A knife was recovered by the garda divers unit at the Ferry bridge over the Cashen River, the estuary of the River Feale.
Sandra Cawley, the former partner of Mr da Silva and sister of the accused, told the jury that some time after Mr de Souza had arrived at their home in a silver car that Mr da Silva was to buy, Mr de Souza had gone to help her former partner fix a boiler and she had heard “a thud”, or a bang.
Mr da Silva had “a big bar”, like the one used for taking wheels off cars, Ms Cawley said. She saw Mr de Souza lying on the floor and he told her to call the guards.
Mr da Silva told her to “get out”.
She told how she had been afraid of Mr da Silva and had got a barring order against him when they were living in Nenagh.
Continuing with her evidence on Wednesday, Ms Cawley explained she was living in Ardoughter along with her brother, John Paul and another brother, Charlie, and her then partner, Wenio Rodriguez da Silva, and her two children, aged one and two.
Ms Cawley said Mr de Souza had telephoned her for directions in order to call to their house to sell her former partner, Mr da Silva, a car. Mr de Souza was not known to her.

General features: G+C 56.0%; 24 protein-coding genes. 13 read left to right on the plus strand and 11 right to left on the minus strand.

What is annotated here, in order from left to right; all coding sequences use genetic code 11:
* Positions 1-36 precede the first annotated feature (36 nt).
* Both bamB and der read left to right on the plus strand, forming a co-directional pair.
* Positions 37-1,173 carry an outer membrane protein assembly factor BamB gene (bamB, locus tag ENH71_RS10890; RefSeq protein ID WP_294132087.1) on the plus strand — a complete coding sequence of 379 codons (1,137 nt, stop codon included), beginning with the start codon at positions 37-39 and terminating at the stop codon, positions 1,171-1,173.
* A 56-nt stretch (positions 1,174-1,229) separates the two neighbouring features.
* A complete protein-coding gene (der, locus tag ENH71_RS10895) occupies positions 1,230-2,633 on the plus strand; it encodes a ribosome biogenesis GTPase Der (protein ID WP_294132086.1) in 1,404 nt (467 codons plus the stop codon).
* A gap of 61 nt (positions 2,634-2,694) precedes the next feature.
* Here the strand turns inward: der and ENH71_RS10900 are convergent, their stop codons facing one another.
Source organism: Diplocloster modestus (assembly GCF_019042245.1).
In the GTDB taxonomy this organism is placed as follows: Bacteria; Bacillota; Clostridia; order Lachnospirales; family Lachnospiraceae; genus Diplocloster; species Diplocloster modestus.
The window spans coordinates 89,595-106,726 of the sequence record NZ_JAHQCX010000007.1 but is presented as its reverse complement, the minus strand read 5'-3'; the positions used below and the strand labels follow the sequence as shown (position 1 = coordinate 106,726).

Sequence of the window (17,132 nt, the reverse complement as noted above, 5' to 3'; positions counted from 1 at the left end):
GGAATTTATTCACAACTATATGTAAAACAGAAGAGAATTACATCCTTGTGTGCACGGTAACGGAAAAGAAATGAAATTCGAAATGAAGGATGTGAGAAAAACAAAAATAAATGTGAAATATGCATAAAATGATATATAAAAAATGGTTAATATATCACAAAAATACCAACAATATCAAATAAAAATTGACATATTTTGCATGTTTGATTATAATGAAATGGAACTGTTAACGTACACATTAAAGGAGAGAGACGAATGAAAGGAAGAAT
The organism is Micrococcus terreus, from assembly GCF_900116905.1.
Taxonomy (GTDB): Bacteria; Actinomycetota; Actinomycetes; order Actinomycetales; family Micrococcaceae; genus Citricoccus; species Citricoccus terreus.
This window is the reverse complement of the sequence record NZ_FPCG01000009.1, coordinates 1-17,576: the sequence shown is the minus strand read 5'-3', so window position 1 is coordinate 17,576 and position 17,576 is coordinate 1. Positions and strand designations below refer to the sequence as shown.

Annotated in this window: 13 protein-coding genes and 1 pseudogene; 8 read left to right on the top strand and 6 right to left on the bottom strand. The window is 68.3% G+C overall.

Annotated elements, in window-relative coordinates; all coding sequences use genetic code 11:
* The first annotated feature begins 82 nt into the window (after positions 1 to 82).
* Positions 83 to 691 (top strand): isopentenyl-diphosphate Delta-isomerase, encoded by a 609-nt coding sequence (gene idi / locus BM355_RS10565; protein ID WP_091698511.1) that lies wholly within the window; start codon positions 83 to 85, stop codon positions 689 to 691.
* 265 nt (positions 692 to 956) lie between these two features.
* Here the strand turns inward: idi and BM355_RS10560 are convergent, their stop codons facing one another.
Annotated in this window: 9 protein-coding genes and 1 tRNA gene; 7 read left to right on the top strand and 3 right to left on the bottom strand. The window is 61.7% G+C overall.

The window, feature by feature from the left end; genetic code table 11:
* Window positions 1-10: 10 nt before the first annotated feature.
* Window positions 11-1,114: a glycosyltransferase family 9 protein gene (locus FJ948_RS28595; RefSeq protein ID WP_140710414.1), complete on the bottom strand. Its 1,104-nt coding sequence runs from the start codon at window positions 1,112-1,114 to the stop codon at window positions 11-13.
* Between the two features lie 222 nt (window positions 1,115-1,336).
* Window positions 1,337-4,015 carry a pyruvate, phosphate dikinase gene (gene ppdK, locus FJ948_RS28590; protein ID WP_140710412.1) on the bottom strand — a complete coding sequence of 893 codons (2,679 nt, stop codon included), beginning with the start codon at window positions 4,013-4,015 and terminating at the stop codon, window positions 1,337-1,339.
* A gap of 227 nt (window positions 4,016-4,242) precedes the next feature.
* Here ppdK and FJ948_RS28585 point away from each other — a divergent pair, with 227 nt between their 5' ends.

Mr de Souza arrived at the house in North Kerry on the evening of February 16. He and Mr da Silva had been in the kitchen drinking coffee, she said. She was in the sitting room. She did not understand Portuguese but the tone of the conversation was friendly, she felt.
Ms Cawley said Mr da Silva left the kitchen and arrived into the sitting room in an “agitated” state and told her, “Bruno is going around Gort saying to other Brazilians your voice sounded sexy and you probably look hot!”